Pharmacy as a Career
Many pharmacy schools will consider students for admission without having completed a bachelor's degree; however, completion of a degree can increase an applicant's competitiveness.
Admitted students complete a four-year Pharm.D. (Doctorate of Pharmacy) program. For more information, see Explore Health Careers.org: Pharmacist.
- Meet with the Pre-Health Advisor each semester and request to be added to the pre-pharmacy email distribution list. The Pre-Health Advisor serves as a supplementary advisor to the students’ primary (major) advisor, and assists students by offering guidance in selecting appropriate courses, connecting with resources both on and off campus, ensuring that they are on track with their career goals, and addressing questions and concerns.
- Choose a major that you enjoy and that provides a good “back-up plan” and career path in case you change your mind about pharmacy. Common majors include chemistry, biochemistry and biology.
Carefully check admission requirements at pharmacy schools of most interest and take the required coursework. In general, most pharmacy schools require at a minimum:
- A year of general chemistry (Chem 111 and 112) with labs
- A year of organic chemistry (Chem 277 and 372) with labs
- A year of biology (Bio 115 and 116) with labs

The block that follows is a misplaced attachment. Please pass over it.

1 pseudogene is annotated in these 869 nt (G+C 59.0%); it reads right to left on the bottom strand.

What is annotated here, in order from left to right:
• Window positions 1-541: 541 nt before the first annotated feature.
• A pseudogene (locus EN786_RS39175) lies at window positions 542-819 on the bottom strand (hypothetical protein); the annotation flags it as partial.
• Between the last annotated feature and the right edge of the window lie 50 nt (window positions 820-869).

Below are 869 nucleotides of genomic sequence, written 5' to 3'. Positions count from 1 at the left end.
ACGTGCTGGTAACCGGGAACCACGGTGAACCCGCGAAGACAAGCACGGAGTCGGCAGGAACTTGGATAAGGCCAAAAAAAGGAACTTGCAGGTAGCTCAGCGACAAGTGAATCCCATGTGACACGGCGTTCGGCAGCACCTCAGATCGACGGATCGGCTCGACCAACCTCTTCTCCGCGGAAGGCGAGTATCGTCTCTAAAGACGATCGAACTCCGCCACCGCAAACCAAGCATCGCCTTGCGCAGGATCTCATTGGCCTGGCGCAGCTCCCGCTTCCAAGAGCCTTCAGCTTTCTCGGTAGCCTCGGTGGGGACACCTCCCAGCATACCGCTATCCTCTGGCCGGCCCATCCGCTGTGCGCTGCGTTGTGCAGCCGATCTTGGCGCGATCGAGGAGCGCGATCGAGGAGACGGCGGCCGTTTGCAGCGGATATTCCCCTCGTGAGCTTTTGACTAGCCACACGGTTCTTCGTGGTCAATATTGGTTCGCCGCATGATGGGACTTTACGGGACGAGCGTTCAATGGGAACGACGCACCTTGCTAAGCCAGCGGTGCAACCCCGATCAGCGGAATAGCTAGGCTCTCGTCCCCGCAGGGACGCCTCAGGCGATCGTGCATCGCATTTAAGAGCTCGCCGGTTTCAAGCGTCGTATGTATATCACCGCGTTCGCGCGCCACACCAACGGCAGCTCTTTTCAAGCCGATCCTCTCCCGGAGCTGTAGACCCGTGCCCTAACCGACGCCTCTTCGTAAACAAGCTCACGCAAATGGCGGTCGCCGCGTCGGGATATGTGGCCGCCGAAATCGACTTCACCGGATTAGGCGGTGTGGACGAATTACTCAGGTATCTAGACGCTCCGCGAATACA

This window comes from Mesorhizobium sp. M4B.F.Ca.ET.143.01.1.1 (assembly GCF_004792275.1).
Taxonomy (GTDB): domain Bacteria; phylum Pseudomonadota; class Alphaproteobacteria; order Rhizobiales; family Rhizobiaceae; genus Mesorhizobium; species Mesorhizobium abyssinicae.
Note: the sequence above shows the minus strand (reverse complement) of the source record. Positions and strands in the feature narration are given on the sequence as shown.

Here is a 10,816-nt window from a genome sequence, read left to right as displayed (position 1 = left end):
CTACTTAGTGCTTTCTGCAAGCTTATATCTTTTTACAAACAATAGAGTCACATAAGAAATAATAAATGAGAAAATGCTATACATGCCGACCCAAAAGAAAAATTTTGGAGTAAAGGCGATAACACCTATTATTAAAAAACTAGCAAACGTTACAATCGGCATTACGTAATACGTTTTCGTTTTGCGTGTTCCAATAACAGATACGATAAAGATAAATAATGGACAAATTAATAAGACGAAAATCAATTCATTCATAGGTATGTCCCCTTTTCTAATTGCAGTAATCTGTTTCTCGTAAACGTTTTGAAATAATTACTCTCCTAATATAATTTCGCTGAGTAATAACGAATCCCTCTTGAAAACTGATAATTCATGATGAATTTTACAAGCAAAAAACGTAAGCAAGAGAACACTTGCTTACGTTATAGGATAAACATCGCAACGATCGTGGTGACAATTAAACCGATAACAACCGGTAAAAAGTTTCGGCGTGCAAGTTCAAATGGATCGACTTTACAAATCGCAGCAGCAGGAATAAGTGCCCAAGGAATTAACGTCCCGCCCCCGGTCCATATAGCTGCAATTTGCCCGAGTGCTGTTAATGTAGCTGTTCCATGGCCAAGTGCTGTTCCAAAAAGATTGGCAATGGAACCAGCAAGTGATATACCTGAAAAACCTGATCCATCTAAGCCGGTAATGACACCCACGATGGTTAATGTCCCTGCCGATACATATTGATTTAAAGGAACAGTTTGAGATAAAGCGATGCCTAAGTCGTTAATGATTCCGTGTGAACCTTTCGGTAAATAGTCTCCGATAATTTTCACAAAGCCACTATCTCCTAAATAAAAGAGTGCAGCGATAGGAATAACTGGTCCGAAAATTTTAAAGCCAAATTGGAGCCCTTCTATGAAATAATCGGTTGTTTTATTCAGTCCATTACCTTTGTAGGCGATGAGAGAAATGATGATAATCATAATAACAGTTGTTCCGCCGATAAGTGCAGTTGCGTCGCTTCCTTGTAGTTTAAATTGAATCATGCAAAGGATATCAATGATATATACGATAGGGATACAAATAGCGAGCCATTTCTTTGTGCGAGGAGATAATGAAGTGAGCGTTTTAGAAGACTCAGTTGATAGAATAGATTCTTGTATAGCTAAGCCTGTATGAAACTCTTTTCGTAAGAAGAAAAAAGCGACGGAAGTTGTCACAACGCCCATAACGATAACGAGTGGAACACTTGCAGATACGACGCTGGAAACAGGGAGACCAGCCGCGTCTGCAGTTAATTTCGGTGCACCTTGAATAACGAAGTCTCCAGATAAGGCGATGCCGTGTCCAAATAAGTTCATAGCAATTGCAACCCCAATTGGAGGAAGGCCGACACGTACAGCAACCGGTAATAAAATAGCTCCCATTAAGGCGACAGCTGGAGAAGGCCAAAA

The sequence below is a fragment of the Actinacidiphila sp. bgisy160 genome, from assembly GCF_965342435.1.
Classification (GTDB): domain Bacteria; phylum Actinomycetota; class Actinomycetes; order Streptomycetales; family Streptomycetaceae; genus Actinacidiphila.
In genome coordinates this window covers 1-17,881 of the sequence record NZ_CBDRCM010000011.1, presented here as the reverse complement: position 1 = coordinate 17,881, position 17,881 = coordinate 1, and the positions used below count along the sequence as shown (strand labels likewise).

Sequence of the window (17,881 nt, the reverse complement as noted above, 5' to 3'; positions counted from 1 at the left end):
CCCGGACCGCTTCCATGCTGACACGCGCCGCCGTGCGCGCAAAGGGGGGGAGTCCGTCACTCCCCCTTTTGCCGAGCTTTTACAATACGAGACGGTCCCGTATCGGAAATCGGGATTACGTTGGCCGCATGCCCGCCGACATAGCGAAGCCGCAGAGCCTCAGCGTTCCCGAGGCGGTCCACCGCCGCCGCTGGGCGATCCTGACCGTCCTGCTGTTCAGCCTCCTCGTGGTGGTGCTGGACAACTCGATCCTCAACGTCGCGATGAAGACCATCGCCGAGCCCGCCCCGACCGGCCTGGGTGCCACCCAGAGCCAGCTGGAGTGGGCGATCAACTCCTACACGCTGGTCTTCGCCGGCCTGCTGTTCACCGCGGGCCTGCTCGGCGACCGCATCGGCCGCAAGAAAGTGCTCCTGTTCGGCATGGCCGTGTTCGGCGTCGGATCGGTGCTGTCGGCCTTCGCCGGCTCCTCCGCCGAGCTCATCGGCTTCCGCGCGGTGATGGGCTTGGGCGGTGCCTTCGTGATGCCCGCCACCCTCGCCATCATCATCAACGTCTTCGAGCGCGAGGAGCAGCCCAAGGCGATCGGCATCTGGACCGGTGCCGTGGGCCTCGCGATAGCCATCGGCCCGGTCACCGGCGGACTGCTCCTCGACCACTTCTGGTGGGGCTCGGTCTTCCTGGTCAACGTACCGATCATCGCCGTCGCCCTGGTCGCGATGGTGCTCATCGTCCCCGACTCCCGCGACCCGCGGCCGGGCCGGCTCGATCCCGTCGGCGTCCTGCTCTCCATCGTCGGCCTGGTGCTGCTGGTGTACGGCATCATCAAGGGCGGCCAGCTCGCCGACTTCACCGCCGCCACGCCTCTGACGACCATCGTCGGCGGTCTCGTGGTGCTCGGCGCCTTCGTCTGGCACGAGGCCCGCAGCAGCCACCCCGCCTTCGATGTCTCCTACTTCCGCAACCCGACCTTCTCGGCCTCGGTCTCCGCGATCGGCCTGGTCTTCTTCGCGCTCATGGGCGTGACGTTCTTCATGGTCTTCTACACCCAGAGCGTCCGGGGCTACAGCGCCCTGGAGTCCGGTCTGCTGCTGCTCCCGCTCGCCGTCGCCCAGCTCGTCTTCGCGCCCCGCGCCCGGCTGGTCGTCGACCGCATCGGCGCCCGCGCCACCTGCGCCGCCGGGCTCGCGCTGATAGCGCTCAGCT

- Common additional prerequisites or strongly recommended courses include anatomy, physiology, microbiology, biochemistry, physics, statistics, etc.
- Maintain a competitive GPA - see table 8 on the PSAR for a list of average GPAs of admitted students
- Get shadowing and clinical experience and maintain a formal log (Professional Development Activities Log). Find out firsthand what the profession is like, decide if it is right for you, explore different areas of the field and in different settings, and be sure to meet clinical experience requirements of your preferred schools.
- Develop strong relationships with faculty mentors, pharmacy professionals, and others who will be writing letters of reference
- Get involved in extracurricular, leadership, and volunteer activities
- The application process commonly consists of taking the Pharmacy College Aptitude Test (PCAT), applying through the Pharmacy College Application Service for those schools who use the service, submitting college transcripts and letters of reference, and participating in invited interviews. See specific schools for application details.